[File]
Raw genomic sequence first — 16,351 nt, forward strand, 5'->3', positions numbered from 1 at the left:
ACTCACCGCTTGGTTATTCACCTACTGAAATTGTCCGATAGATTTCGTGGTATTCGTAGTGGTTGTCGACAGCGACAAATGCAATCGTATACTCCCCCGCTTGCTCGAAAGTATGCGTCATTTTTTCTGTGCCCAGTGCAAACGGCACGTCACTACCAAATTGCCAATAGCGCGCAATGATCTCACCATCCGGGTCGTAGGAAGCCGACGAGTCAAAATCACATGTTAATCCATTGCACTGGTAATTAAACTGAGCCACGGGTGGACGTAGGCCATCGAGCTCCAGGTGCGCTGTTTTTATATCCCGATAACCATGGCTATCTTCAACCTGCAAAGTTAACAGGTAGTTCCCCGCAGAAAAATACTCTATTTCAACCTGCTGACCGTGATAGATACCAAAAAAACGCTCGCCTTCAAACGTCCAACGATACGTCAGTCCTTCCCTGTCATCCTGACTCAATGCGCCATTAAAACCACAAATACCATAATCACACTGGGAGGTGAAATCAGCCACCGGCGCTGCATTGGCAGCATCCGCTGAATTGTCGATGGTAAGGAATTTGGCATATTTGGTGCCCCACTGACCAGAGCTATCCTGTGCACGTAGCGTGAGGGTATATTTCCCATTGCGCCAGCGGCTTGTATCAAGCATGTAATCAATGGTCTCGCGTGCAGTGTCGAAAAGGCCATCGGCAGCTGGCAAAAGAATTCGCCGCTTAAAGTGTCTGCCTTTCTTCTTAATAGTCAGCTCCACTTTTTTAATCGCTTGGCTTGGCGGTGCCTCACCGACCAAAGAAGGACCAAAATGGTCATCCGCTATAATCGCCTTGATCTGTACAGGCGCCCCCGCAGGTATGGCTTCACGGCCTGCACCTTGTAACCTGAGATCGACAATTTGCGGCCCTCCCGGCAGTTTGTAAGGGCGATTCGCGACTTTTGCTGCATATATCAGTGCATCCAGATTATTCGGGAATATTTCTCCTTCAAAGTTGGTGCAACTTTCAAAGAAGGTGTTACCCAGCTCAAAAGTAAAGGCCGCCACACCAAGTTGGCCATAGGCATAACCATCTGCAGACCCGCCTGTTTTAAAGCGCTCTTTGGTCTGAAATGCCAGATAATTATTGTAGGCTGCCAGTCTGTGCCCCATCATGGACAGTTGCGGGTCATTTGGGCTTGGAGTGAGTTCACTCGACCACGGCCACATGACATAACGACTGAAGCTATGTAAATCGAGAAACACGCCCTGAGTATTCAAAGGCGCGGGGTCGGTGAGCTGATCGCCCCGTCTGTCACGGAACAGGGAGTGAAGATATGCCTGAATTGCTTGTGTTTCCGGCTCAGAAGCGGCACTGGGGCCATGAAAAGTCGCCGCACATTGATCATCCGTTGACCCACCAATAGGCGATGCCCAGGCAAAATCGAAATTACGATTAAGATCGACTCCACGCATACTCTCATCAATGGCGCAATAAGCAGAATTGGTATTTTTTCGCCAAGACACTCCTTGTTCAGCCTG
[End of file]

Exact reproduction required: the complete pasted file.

Raw genomic sequence first — 16,351 nt, forward strand, 5'->3', positions numbered from 1 at the left:
ACTCACCGCTTGGTTATTCACCTACTGAAATTGTCCGATAGATTTCGTGGTATTCGTAGTGGTTGTCGACAGCGACAAATGCAATCGTATACTCCCCCGCTTGCTCGAAAGTATGCGTCATTTTTTCTGTGCCCAGTGCAAACGGCACGTCACTACCAAATTGCCAATAGCGCGCAATGATCTCACCATCCGGGTCGTAGGAAGCCGACGAGTCAAAATCACATGTTAATCCATTGCACTGGTAATTAAACTGAGCCACGGGTGGACGTAGGCCATCGAGCTCCAGGTGCGCTGTTTTTATATCCCGATAACCATGGCTATCTTCAACCTGCAAAGTTAACAGGTAGTTCCCCGCAGAAAAATACTCTATTTCAACCTGCTGACCGTGATAGATACCAAAAAAACGCTCGCCTTCAAACGTCCAACGATACGTCAGTCCTTCCCTGTCATCCTGACTCAATGCGCCATTAAAACCACAAATACCATAATCACACTGGGAGGTGAAATCAGCCACCGGCGCTGCATTGGCAGCATCCGCTGAATTGTCGATGGTAAGGAATTTGGCATATTTGGTGCCCCACTGACCAGAGCTATCCTGTGCACGTAGCGTGAGGGTATATTTCCCATTGCGCCAGCGGCTTGTATCAAGCATGTAATCAATGGTCTCGCGTGCAGTGTCGAAAAGGCCATCGGCAGCTGGCAAAAGAATTCGCCGCTTAAAGTGTCTGCCTTTCTTCTTAATAGTCAGCTCCACTTTTTTAATCGCTTGGCTTGGCGGTGCCTCACCGACCAAAGAAGGACCAAAATGGTCATCCGCTATAATCGCCTTGATCTGTACAGGCGCCCCCGCAGGTATGGCTTCACGGCCTGCACCTTGTAACCTGAGATCGACAATTTGCGGCCCTCCCGGCAGTTTGTAAGGGCGATTCGCGACTTTTGCTGCATATATCAGTGCATCCAGATTATTCGGGAATATTTCTCCTTCAAAGTTGGTGCAACTTTCAAAGAAGGTGTTACCCAGCTCAAAAGTAAAGGCCGCCACACCAAGTTGGCCATAGGCATAACCATCTGCAGACCCGCCTGTTTTAAAGCGCTCTTTGGTCTGAAATGCCAGATAATTATTGTAGGCTGCCAGTCTGTGCCCCATCATGGACAGTTGCGGGTCATTTGGGCTTGGAGTGAGTTCACTCGACCACGGCCACATGACATAACGACTGAAGCTATGTAAATCGAGAAACACGCCCTGAGTATTCAAAGGCGCGGGGTCGGTGAGCTGATCGCCCCGTCTGTCACGGAACAGGGAGTGAAGATATGCCTGAATTGCTTGTGTTTCCGGCTCAGAAGCGGCACTGGGGCCATGAAAAGTCGCCGCACATTGATCATCCGTTGACCCACCAATAGGCGATGCCCAGGCAAAATCGAAATTACGATTAAGATCGACTCCACGCATACTCTCATCAATGGCGCAATAAGCAGAATTGGTATTTTTTCGCCAAGACACTCCTTGTTCAGCCTG